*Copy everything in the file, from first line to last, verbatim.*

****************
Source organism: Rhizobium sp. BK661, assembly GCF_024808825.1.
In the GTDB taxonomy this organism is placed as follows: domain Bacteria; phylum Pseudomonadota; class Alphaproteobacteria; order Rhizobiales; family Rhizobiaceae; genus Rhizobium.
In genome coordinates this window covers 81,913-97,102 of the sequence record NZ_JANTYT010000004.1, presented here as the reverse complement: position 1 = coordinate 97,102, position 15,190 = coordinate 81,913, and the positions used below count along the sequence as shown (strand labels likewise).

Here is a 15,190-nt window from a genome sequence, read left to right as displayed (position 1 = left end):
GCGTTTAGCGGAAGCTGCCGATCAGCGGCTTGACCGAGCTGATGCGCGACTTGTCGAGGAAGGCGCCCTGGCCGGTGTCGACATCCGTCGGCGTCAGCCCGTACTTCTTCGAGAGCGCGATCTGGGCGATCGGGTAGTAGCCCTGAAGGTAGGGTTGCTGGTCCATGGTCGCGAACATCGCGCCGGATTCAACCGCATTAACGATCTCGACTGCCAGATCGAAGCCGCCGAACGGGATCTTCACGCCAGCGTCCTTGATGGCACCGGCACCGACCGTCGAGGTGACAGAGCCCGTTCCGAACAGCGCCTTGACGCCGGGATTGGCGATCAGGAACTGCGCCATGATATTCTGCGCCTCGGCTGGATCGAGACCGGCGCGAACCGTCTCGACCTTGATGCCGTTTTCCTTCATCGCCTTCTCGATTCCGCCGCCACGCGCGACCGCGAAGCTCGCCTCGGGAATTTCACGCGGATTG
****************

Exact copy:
Source organism: Rhizobium sp. BK661, assembly GCF_024808825.1.
In the GTDB taxonomy this organism is placed as follows: domain Bacteria; phylum Pseudomonadota; class Alphaproteobacteria; order Rhizobiales; family Rhizobiaceae; genus Rhizobium.
In genome coordinates this window covers 81,913-97,102 of the sequence record NZ_JANTYT010000004.1, presented here as the reverse complement: position 1 = coordinate 97,102, position 15,190 = coordinate 81,913, and the positions used below count along the sequence as shown (strand labels likewise).

Here is a 15,190-nt window from a genome sequence, read left to right as displayed (position 1 = left end):
GCGTTTAGCGGAAGCTGCCGATCAGCGGCTTGACCGAGCTGATGCGCGACTTGTCGAGGAAGGCGCCCTGGCCGGTGTCGACATCCGTCGGCGTCAGCCCGTACTTCTTCGAGAGCGCGATCTGGGCGATCGGGTAGTAGCCCTGAAGGTAGGGTTGCTGGTCCATGGTCGCGAACATCGCGCCGGATTCAACCGCATTAACGATCTCGACTGCCAGATCGAAGCCGCCGAACGGGATCTTCACGCCAGCGTCCTTGATGGCACCGGCACCGACCGTCGAGGTGACAGAGCCCGTTCCGAACAGCGCCTTGACGCCGGGATTGGCGATCAGGAACTGCGCCATGATATTCTGCGCCTCGGCTGGATCGAGACCGGCGCGAACCGTCTCGACCTTGATGCCGTTTTCCTTCATCGCCTTCTCGATTCCGCCGCCACGCGCGACCGCGAAGCTCGCCTCGGGAATTTCACGCGGATTG